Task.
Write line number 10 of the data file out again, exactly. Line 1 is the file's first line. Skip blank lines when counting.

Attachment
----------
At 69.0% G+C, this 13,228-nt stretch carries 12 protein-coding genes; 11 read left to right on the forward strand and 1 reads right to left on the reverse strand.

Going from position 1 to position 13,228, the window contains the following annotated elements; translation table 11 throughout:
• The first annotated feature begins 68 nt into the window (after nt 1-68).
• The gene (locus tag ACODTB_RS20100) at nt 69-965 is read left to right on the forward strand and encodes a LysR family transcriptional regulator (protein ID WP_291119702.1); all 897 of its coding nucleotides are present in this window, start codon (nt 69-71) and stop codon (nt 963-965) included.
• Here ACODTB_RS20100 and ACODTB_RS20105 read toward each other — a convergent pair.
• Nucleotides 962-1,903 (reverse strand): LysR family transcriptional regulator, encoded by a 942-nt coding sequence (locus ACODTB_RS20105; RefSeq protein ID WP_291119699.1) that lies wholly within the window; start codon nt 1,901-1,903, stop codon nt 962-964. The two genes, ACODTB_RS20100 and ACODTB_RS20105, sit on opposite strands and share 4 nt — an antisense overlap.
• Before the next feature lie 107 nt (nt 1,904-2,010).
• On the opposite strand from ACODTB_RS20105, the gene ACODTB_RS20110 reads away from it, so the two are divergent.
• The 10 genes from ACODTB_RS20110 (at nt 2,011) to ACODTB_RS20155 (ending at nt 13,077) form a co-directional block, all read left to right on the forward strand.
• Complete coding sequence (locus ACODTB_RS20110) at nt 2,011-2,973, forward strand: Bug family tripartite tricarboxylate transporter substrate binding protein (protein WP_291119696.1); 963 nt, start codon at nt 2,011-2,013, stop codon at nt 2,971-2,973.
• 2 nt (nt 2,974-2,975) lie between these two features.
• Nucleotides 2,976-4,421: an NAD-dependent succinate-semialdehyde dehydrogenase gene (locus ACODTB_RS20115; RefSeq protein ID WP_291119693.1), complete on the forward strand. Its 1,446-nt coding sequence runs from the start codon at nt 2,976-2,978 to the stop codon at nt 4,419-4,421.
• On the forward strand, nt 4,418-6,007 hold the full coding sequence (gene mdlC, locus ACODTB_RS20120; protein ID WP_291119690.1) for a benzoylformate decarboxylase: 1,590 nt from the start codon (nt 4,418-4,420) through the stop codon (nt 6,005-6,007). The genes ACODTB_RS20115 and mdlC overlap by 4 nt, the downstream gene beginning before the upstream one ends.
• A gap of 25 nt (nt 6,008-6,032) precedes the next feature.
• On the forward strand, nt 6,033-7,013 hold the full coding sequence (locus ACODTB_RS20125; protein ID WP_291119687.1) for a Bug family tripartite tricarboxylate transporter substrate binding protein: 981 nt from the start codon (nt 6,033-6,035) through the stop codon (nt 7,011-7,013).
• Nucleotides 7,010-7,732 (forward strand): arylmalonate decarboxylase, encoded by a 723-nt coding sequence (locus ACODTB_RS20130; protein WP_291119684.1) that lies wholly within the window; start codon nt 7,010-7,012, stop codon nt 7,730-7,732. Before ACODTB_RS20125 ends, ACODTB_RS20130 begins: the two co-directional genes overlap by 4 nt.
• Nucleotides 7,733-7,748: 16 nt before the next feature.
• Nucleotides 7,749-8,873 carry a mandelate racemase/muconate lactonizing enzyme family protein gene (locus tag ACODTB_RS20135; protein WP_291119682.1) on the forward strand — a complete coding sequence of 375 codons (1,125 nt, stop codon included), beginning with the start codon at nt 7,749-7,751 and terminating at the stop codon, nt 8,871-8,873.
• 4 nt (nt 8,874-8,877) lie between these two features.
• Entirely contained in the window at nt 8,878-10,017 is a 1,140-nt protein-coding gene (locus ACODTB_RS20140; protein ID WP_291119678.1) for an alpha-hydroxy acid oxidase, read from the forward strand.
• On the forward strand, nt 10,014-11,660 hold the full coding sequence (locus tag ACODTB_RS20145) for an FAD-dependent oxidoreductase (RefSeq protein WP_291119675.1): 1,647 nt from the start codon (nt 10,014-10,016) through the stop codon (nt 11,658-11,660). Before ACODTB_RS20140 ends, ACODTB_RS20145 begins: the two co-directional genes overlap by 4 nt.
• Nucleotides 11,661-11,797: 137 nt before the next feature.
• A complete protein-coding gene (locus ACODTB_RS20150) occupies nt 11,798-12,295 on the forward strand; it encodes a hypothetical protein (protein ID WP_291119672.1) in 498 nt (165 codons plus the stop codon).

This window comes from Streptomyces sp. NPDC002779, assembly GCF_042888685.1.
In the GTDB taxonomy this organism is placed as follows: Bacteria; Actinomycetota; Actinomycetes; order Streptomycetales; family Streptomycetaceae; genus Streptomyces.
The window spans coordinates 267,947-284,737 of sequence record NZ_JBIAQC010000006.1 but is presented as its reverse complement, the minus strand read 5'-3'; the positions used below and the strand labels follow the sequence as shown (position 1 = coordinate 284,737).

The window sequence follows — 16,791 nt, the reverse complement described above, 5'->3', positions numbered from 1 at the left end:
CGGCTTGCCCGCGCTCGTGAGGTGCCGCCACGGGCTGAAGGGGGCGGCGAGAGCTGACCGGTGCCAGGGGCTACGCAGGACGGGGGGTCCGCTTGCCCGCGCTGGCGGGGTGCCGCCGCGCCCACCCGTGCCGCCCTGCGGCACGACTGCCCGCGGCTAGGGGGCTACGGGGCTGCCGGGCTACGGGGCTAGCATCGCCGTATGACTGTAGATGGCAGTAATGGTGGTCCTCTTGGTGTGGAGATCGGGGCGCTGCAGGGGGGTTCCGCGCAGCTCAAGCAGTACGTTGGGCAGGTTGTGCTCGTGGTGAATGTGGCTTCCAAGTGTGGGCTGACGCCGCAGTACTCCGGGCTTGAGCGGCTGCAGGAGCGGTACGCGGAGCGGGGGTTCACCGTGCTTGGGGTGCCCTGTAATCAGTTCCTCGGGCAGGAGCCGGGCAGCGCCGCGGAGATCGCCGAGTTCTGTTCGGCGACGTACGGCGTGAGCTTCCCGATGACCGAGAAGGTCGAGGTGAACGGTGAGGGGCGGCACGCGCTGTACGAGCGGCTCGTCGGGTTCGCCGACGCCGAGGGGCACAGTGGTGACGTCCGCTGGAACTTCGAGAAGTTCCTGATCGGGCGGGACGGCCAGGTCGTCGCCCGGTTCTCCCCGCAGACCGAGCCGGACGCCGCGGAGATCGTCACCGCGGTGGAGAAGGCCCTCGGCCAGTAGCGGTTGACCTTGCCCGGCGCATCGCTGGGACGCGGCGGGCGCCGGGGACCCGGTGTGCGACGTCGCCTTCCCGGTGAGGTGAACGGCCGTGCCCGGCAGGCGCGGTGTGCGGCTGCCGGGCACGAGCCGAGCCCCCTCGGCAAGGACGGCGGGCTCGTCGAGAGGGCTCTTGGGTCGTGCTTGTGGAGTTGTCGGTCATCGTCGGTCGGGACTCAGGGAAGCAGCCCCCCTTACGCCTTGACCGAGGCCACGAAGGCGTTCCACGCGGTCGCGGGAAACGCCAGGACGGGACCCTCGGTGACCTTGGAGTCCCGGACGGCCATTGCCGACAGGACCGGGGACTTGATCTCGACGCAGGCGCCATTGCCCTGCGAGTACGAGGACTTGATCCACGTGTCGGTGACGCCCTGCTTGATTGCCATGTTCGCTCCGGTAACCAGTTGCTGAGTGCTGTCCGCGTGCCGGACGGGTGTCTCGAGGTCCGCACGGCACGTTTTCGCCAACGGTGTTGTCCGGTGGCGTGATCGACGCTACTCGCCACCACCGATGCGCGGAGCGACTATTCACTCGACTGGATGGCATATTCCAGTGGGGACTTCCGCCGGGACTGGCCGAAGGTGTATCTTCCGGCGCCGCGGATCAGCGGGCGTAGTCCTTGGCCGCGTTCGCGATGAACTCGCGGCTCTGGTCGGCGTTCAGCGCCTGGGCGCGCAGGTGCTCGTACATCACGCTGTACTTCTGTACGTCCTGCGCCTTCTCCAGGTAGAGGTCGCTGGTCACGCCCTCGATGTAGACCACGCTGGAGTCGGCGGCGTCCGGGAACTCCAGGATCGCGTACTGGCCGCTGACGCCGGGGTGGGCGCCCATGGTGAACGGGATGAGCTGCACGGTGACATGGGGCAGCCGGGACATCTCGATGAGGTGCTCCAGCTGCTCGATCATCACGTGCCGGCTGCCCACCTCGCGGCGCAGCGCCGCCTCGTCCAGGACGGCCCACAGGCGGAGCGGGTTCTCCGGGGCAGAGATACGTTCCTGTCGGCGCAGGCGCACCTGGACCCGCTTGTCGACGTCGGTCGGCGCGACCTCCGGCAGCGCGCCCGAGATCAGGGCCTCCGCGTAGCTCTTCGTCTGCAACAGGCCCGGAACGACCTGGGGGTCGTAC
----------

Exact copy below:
• Complete coding sequence (locus ACODTB_RS20110) at nt 2,011-2,973, forward strand: Bug family tripartite tricarboxylate transporter substrate binding protein (protein WP_291119696.1); 963 nt, start codon at nt 2,011-2,013, stop codon at nt 2,971-2,973.